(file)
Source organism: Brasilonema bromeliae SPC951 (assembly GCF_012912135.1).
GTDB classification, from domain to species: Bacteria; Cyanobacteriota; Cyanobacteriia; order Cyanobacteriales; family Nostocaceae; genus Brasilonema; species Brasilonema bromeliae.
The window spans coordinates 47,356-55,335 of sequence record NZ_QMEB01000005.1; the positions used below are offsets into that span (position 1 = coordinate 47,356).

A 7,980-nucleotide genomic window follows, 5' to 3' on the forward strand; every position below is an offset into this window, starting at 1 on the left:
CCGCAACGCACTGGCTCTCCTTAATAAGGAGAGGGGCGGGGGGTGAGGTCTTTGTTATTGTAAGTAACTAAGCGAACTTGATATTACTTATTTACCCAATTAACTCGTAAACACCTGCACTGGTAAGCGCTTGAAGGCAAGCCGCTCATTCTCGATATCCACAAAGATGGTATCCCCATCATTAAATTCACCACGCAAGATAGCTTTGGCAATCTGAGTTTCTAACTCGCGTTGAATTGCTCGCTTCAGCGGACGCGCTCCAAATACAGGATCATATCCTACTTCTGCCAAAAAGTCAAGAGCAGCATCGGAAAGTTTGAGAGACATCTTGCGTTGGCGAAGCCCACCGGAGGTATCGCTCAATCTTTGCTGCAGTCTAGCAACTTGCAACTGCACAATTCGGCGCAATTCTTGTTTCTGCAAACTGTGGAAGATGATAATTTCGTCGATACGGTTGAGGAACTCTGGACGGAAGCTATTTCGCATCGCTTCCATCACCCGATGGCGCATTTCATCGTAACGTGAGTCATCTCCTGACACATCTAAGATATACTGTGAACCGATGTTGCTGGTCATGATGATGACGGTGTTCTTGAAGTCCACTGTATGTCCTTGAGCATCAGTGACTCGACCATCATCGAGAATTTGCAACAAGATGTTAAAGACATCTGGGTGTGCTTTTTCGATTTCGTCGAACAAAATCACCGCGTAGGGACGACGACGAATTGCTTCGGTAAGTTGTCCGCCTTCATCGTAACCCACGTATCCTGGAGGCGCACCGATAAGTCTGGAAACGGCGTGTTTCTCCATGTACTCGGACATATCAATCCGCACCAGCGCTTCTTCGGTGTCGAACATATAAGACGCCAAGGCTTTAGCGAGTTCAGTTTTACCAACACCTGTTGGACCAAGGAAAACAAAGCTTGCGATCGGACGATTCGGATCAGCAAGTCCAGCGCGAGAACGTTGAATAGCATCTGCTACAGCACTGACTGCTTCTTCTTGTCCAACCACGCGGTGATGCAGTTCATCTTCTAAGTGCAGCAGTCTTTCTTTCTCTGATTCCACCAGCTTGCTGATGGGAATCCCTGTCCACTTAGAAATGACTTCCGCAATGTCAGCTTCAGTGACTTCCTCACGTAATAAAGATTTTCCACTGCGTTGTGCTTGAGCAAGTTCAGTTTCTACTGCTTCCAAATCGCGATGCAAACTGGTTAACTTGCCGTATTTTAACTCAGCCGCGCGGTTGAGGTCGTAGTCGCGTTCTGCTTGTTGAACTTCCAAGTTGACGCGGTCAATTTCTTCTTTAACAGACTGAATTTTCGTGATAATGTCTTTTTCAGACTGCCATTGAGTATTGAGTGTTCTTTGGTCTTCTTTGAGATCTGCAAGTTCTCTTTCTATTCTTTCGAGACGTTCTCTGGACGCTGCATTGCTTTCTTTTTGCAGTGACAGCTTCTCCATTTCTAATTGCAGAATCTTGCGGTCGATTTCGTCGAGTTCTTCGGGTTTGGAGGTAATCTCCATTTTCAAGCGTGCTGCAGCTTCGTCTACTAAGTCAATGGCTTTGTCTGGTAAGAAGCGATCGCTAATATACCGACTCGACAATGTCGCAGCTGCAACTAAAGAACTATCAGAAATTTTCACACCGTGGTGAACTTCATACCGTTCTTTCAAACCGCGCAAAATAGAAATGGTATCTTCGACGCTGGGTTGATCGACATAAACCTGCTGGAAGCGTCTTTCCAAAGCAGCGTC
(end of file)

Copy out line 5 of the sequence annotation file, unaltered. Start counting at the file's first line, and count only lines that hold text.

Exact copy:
CCGCAACGCACTGGCTCTCCTTAATAAGGAGAGGGGCGGGGGGTGAGGTCTTTGTTATTGTAAGTAACTAAGCGAACTTGATATTACTTATTTACCCAATTAACTCGTAAACACCTGCACTGGTAAGCGCTTGAAGGCAAGCCGCTCATTCTCGATATCCACAAAGATGGTATCCCCATCATTAAATTCACCACGCAAGATAGCTTTGGCAATCTGAGTTTCTAACTCGCGTTGAATTGCTCGCTTCAGCGGACGCGCTCCAAATACAGGATCATATCCTACTTCTGCCAAAAAGTCAAGAGCAGCATCGGAAAGTTTGAGAGACATCTTGCGTTGGCGAAGCCCACCGGAGGTATCGCTCAATCTTTGCTGCAGTCTAGCAACTTGCAACTGCACAATTCGGCGCAATTCTTGTTTCTGCAAACTGTGGAAGATGATAATTTCGTCGATACGGTTGAGGAACTCTGGACGGAAGCTATTTCGCATCGCTTCCATCACCCGATGGCGCATTTCATCGTAACGTGAGTCATCTCCTGACACATCTAAGATATACTGTGAACCGATGTTGCTGGTCATGATGATGACGGTGTTCTTGAAGTCCACTGTATGTCCTTGAGCATCAGTGACTCGACCATCATCGAGAATTTGCAACAAGATGTTAAAGACATCTGGGTGTGCTTTTTCGATTTCGTCGAACAAAATCACCGCGTAGGGACGACGACGAATTGCTTCGGTAAGTTGTCCGCCTTCATCGTAACCCACGTATCCTGGAGGCGCACCGATAAGTCTGGAAACGGCGTGTTTCTCCATGTACTCGGACATATCAATCCGCACCAGCGCTTCTTCGGTGTCGAACATATAAGACGCCAAGGCTTTAGCGAGTTCAGTTTTACCAACACCTGTTGGACCAAGGAAAACAAAGCTTGCGATCGGACGATTCGGATCAGCAAGTCCAGCGCGAGAACGTTGAATAGCATCTGCTACAGCACTGACTGCTTCTTCTTGTCCAACCACGCGGTGATGCAGTTCATCTTCTAAGTGCAGCAGTCTTTCTTTCTCTGATTCCACCAGCTTGCTGATGGGAATCCCTGTCCACTTAGAAATGACTTCCGCAATGTCAGCTTCAGTGACTTCCTCACGTAATAAAGATTTTCCACTGCGTTGTGCTTGAGCAAGTTCAGTTTCTACTGCTTCCAAATCGCGATGCAAACTGGTTAACTTGCCGTATTTTAACTCAGCCGCGCGGTTGAGGTCGTAGTCGCGTTCTGCTTGTTGAACTTCCAAGTTGACGCGGTCAATTTCTTCTTTAACAGACTGAATTTTCGTGATAATGTCTTTTTCAGACTGCCATTGAGTATTGAGTGTTCTTTGGTCTTCTTTGAGATCTGCAAGTTCTCTTTCTATTCTTTCGAGACGTTCTCTGGACGCTGCATTGCTTTCTTTTTGCAGTGACAGCTTCTCCATTTCTAATTGCAGAATCTTGCGGTCGATTTCGTCGAGTTCTTCGGGTTTGGAGGTAATCTCCATTTTCAAGCGTGCTGCAGCTTCGTCTACTAAGTCAATGGCTTTGTCTGGTAAGAAGCGATCGCTAATATACCGACTCGACAATGTCGCAGCTGCAACTAAAGAACTATCAGAAATTTTCACACCGTGGTGAACTTCATACCGTTCTTTCAAACCGCGCAAAATAGAAATGGTATCTTCGACGCTGGGTTGATCGACATAAACCTGCTGGAAGCGTCTTTCCAAAGCAGCGTC